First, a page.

WE-UQ Application Update (V3.2.0)

March 14, 2024



Example 4.7, Fig. Visualization of the upcoming flow structure close to the ground.

The WE-UQ Application is open-source software that provides researchers a tool to assess the response of a building to wind loading. The application incorporates uncertainty quantification in the structure’s response to account for the user’s assumptions of the building properties and numerical modeling.

The latest update of WE-UQ Version 3.2.0 introduces the “Empty Domain CFD Simulation” tool. This feature enables users to run high-fidelity large-eddy simulation to characterize atmospheric boundary layer (ABL) flows. This kind of simulation is essential for calibrating boundary conditions of CFD models, thus enhancing the accuracy of subsequent wind load simulations on specific structures. The current version of WE-UQ improves the robustness of the existing CFD workflow for mesh generation, realistic boundary condition definition, and numerical solver setup. Moreover, users can monitor approaching wind characteristics, and seamlessly post-process the results on their local machines.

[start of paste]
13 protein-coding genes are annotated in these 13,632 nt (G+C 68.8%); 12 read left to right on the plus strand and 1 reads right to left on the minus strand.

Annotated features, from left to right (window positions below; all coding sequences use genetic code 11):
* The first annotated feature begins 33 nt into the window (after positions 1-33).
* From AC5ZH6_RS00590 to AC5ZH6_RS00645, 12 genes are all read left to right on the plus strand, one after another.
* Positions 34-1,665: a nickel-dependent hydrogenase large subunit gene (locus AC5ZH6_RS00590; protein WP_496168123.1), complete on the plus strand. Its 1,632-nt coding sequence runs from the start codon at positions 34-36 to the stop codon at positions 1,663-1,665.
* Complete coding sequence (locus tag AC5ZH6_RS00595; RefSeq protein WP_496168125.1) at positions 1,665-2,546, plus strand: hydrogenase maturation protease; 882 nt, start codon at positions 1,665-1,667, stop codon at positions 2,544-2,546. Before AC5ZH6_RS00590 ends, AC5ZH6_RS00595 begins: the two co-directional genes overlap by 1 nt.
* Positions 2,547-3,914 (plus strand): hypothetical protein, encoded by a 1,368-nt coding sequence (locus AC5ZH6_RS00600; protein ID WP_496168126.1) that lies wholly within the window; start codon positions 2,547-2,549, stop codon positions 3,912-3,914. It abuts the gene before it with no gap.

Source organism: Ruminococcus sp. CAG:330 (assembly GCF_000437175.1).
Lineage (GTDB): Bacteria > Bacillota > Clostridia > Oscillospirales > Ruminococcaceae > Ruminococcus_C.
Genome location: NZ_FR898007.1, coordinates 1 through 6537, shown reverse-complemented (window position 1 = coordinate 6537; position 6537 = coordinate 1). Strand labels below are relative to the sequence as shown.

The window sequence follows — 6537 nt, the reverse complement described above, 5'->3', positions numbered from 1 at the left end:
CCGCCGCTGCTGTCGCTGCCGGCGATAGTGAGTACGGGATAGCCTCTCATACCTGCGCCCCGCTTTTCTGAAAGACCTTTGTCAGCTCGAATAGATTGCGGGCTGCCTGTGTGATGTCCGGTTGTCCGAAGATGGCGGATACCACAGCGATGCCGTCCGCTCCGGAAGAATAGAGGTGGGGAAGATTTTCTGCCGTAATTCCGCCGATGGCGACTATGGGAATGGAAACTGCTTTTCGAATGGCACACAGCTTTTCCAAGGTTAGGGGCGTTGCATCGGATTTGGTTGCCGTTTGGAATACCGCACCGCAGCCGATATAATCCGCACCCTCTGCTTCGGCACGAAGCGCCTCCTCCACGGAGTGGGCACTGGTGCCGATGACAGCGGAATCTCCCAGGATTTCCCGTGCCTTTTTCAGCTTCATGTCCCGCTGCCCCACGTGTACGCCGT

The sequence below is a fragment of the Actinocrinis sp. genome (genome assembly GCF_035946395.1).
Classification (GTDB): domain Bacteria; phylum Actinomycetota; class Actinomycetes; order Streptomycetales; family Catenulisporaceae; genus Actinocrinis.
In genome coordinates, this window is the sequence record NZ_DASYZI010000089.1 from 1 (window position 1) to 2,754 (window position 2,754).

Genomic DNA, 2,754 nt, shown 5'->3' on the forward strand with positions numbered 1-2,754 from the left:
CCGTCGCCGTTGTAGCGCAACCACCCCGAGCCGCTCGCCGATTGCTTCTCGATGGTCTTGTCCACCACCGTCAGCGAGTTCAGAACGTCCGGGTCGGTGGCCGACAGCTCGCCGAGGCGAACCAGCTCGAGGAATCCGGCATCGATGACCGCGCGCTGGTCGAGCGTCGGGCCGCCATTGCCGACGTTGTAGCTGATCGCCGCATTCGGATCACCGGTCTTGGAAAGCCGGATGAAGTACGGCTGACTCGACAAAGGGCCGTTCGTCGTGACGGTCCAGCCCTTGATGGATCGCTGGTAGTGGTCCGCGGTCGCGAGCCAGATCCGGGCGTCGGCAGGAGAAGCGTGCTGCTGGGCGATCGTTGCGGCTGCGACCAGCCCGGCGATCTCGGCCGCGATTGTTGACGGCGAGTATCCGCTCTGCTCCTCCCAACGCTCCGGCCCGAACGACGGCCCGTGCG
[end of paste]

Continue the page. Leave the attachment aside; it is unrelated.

CFD simulations in WE-UQ run in parallel and employ OpenFOAM with additional software modules specifically tailored to wind engineering applications. To support the computational demand for these simulations, WE-UQ provides researchers with access to the TACC Frontera HPC at no cost.

  • Download the WE-UQ (V3.2.0) update to take advantage of the new feature.
  • Learn more about the “Empty Domain CFD Simulation” tool.
  • Run Example 4.7 in the WE-UQ documentation to see the features in action. Input files for this example can easily be used as a template.

A high-level, two-page overview of the WE-UQ Application can be viewed from the website.

How to cite:

Frank McKenna, Abiy Melaku, Fei Ding, Jiawei Wan, Peter Mackenzie-Helnwein, Wael Elhaddad, Michael Gardner, & Sang-ri Yi. (2024). NHERI-SimCenter/WE-UQ: Version 3.2.0 (v3.2.0). Zenodo. https://doi.org/10.5281/zenodo.10806694

Deierlein, G.G., McKenna, F., et al. (2020). A Cloud-Enabled Application Framework for Simulating Regional-Scale Impacts of Natural Hazards on the Built Environment. Frontiers in Built Environment. 6, 196. doi:10.3389/fbuil.2020.558706.